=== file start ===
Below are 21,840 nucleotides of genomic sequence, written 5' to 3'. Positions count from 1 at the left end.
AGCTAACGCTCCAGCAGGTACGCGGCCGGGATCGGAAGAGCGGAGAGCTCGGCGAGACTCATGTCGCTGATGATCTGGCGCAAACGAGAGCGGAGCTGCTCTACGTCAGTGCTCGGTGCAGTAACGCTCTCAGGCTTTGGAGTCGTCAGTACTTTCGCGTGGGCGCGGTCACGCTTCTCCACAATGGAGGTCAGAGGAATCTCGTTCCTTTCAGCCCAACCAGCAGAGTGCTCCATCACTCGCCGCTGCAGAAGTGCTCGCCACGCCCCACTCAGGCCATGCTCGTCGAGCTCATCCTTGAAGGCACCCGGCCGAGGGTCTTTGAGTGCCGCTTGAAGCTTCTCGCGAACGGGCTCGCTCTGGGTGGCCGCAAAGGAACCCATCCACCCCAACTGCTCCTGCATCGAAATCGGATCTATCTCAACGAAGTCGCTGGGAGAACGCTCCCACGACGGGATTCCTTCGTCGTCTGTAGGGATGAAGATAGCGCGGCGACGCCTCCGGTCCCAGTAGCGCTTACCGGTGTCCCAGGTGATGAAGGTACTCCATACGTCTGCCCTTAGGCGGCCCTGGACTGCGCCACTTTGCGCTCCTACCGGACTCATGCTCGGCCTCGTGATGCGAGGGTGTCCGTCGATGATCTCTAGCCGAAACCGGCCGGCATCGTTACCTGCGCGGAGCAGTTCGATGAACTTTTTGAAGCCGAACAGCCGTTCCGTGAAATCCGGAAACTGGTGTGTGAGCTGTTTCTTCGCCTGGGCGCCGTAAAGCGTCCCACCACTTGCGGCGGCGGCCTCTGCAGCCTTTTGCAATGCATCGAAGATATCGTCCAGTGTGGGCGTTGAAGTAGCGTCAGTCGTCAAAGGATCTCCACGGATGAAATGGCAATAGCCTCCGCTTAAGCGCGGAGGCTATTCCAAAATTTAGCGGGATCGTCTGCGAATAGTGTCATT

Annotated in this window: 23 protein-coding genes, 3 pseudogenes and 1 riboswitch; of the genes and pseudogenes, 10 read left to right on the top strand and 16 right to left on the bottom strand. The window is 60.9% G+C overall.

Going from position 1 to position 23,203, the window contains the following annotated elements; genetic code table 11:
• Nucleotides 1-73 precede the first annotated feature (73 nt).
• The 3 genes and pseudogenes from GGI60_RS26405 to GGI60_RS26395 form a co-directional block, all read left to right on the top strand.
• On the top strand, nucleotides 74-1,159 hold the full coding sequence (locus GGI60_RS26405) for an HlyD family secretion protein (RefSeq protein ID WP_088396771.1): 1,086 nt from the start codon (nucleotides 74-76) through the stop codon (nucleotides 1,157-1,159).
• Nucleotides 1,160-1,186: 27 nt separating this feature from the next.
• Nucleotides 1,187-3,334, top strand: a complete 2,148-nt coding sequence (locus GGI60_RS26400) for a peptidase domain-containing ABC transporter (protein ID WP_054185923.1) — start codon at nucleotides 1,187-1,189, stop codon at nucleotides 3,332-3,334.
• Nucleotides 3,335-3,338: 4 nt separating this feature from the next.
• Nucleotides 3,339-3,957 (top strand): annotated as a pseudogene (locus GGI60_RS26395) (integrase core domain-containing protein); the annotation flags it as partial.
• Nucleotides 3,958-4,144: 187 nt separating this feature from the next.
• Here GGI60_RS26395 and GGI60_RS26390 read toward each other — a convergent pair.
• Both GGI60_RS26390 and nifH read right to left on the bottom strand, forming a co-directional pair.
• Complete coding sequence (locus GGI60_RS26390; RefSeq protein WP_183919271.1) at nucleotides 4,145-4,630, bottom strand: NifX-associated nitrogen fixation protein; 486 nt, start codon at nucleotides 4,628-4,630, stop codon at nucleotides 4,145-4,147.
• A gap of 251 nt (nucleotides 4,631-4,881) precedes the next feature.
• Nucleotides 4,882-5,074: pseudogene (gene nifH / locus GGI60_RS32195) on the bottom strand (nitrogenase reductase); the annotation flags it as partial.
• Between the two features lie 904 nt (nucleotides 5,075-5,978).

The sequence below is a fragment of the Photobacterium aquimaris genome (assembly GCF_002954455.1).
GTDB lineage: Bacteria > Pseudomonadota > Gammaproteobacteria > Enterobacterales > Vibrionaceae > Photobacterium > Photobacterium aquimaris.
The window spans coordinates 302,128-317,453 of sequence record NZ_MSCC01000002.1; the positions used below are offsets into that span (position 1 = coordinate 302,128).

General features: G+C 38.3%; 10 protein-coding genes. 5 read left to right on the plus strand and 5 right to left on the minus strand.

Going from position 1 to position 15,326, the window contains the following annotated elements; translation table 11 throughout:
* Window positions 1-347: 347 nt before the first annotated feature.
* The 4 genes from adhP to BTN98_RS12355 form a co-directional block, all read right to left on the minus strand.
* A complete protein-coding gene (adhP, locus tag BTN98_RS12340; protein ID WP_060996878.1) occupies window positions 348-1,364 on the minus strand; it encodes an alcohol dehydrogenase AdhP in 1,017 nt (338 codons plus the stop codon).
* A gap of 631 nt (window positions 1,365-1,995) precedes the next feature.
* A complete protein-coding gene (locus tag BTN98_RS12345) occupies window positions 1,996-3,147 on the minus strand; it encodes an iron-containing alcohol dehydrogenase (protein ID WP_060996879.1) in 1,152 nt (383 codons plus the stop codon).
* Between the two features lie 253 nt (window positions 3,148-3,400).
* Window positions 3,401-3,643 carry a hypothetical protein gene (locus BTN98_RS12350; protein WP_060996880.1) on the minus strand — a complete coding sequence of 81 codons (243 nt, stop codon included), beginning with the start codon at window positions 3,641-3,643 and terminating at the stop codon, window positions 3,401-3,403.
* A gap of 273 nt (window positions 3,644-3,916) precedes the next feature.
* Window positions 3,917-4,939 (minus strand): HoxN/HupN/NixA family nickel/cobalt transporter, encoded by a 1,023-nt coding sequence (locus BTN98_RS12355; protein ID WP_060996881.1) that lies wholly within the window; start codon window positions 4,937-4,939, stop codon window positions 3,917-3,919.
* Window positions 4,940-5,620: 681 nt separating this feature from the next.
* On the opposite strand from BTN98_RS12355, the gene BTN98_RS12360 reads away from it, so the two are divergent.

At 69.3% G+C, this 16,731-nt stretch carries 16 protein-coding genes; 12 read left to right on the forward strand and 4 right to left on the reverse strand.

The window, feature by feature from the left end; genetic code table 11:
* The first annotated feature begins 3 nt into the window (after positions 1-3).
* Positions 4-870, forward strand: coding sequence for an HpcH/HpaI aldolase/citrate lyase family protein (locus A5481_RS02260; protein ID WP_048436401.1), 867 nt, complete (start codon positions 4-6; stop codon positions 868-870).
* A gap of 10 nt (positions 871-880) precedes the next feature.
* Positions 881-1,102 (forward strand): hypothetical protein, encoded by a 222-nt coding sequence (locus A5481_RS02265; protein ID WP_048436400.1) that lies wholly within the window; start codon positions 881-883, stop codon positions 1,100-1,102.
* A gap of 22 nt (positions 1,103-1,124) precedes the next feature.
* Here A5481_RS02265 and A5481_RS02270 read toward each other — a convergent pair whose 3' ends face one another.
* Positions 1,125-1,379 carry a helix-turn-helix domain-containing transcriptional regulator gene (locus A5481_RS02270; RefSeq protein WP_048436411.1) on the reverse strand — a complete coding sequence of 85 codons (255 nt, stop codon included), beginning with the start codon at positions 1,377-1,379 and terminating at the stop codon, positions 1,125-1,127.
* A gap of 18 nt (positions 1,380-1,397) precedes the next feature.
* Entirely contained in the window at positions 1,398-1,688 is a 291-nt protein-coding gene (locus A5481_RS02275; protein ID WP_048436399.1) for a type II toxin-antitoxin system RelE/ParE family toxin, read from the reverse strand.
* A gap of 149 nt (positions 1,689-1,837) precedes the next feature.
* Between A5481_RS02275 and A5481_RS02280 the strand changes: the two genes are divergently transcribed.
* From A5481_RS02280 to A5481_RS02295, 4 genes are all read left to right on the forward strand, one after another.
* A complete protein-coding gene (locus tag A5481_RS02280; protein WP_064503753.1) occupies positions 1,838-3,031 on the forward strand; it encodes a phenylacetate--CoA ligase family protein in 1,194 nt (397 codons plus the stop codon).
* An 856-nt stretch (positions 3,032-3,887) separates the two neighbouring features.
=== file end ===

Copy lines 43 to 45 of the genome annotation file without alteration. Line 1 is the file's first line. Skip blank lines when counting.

* Positions 1,125-1,379 carry a helix-turn-helix domain-containing transcriptional regulator gene (locus A5481_RS02270; RefSeq protein WP_048436411.1) on the reverse strand — a complete coding sequence of 85 codons (255 nt, stop codon included), beginning with the start codon at positions 1,377-1,379 and terminating at the stop codon, positions 1,125-1,127.
* A gap of 18 nt (positions 1,380-1,397) precedes the next feature.
* Entirely contained in the window at positions 1,398-1,688 is a 291-nt protein-coding gene (locus A5481_RS02275; protein ID WP_048436399.1) for a type II toxin-antitoxin system RelE/ParE family toxin, read from the reverse strand.